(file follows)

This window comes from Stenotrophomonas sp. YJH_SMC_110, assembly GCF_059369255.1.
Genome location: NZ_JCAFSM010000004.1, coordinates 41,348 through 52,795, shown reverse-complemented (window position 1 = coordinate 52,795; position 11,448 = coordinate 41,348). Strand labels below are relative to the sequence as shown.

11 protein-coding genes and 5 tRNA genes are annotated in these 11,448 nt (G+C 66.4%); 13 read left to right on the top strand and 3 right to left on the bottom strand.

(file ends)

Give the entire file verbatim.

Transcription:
This window comes from Stenotrophomonas sp. YJH_SMC_110, assembly GCF_059369255.1.
Genome location: NZ_JCAFSM010000004.1, coordinates 41,348 through 52,795, shown reverse-complemented (window position 1 = coordinate 52,795; position 11,448 = coordinate 41,348). Strand labels below are relative to the sequence as shown.

11 protein-coding genes and 5 tRNA genes are annotated in these 11,448 nt (G+C 66.4%); 13 read left to right on the top strand and 3 right to left on the bottom strand.